Having already given up on telenovelas, MyNetworkTV has now decided to forgo a glitzy upfront presentation as well as it looks to recast itself for advertisers after a disastrous first year.
The network is still seeking to have a new programming strategy in place and a short record of improvement in time for the May upfront sales period, during which advertisers commit the majority of ad dollars for the coming TV season. But newly appointed prexy Greg Meidel said the net will ditch the traditional dog-and-pony show for Madison Avenue in favor of private meetings with ad buyers and marketers.
Last year MyNet threw a big bash in Times Square with a surprise performance from Sheryl Crow.
But the novela concept, touted then as revolutionary, never caught on with viewers. MyNet brought in syndication vet Meidel as president earlier this year and began restructuring its programming in March to look more like a traditional network.
It also said it wouldn’t produce any more novelas beyond what’s been ordered. Meidel on Tuesday said any novela programming left in the can will air online in the fall, and those won’t be replaced when they run their course by late November or early December.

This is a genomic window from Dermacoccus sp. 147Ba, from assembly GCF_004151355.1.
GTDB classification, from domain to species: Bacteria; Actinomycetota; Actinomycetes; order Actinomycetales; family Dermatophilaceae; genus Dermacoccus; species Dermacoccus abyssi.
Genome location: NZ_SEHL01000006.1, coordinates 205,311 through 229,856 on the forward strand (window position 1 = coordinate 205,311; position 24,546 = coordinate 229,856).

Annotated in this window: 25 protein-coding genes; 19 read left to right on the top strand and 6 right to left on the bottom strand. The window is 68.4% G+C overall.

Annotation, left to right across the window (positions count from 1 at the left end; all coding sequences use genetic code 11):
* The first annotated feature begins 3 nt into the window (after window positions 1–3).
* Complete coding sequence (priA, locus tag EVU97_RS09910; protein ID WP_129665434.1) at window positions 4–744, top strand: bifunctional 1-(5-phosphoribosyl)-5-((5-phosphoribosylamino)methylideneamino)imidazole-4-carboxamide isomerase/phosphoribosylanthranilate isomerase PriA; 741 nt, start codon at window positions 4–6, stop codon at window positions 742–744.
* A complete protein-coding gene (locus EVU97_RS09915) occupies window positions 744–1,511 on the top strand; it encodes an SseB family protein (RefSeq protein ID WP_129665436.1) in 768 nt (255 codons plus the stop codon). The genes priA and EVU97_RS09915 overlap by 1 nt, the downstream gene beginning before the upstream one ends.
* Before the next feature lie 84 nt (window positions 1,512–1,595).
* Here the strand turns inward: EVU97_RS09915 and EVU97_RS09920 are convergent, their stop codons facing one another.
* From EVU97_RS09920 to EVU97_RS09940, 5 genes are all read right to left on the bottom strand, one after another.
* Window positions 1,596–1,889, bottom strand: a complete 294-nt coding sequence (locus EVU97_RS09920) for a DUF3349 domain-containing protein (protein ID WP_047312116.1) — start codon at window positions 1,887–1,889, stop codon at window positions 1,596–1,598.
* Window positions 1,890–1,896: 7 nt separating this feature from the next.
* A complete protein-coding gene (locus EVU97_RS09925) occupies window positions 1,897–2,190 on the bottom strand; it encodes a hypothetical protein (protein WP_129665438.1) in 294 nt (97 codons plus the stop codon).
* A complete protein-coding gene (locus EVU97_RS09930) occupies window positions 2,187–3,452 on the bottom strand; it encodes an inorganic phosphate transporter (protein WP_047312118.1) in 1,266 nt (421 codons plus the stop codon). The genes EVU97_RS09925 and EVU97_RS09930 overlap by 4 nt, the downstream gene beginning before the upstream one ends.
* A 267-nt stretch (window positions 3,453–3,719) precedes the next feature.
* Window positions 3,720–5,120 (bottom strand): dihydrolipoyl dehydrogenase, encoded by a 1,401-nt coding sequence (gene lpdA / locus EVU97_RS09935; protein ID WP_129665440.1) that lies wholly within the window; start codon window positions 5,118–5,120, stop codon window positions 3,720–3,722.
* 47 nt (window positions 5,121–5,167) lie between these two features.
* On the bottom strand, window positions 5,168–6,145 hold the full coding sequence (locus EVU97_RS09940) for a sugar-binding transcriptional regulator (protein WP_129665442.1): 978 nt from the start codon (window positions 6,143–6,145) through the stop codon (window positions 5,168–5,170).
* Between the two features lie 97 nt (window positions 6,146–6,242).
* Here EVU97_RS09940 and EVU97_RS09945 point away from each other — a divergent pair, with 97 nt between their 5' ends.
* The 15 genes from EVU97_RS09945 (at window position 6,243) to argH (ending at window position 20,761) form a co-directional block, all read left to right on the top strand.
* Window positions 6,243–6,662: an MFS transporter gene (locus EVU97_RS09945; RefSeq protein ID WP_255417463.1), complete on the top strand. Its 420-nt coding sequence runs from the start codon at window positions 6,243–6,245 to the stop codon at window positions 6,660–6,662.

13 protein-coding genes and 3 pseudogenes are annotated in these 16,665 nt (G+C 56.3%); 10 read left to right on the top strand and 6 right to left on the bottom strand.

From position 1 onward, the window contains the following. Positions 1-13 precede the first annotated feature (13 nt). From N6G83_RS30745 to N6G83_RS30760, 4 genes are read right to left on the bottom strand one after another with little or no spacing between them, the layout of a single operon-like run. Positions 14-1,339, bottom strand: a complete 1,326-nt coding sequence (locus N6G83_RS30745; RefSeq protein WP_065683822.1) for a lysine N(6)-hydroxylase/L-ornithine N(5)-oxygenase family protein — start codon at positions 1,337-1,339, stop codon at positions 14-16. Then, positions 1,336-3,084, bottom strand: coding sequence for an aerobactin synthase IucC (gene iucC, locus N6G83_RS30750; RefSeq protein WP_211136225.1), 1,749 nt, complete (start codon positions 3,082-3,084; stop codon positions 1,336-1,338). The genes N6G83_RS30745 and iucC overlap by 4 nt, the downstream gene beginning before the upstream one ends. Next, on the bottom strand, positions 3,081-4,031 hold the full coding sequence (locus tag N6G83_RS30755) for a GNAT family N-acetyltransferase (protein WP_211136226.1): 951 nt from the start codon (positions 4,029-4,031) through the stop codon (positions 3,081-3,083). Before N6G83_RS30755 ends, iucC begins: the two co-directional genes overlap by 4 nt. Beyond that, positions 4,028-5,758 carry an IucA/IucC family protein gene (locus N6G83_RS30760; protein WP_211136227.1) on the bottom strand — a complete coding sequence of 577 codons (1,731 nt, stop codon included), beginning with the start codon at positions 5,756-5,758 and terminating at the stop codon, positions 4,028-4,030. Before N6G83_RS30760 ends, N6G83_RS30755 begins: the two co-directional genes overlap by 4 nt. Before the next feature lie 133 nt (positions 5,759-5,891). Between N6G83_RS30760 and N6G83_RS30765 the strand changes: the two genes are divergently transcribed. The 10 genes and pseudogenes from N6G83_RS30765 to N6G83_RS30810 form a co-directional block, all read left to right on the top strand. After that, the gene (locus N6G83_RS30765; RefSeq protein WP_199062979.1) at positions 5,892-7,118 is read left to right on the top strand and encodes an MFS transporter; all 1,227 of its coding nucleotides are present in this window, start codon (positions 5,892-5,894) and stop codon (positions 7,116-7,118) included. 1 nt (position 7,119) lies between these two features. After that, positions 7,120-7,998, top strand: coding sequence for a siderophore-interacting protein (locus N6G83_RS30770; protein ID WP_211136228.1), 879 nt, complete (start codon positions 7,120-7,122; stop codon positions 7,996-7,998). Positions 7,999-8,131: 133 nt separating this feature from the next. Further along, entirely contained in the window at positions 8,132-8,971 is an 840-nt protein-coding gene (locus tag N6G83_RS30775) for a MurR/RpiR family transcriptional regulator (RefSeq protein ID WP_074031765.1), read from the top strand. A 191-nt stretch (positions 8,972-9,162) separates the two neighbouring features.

For the coming season, Meidel wants to define the network as “a cool place to hang out” with a variety of cheap, young-skewing reality shows and movies.
Recent stopgap moves by Meidel have including adding professional martial arts on Monday nights and movies on Thursday and Friday. It also started buying specials like the recently aired “Happy Birthday Elton John.”
“Specials turned out to be a homerun for us,” Meidel said. “We are now delivering a much more diverse audience than last year.”
As previously announced, MyNetworkTV will vamp for May sweeps with specials like those produced by “Access Hollywood” on Anna Nicole Smith and Britney Spears, “America’s Trashiest Weddings” and “Hooters Dream Girl Challenge.”
After sweeps, it will schedule two reality skeins in place of novelas on Tuesdays, and Meidel said the net is talking with reality producers from around the world to find the right concepts.
Bob Cesa, exec VP of ad sales for MyNet, said the broadcaster will pursue advertising aimed at a young-skewing demo, such as videogames, fast-food restaurants and mobile-phone companies.
“We expect to do more business because we are more like a traditional network,” Cesa said.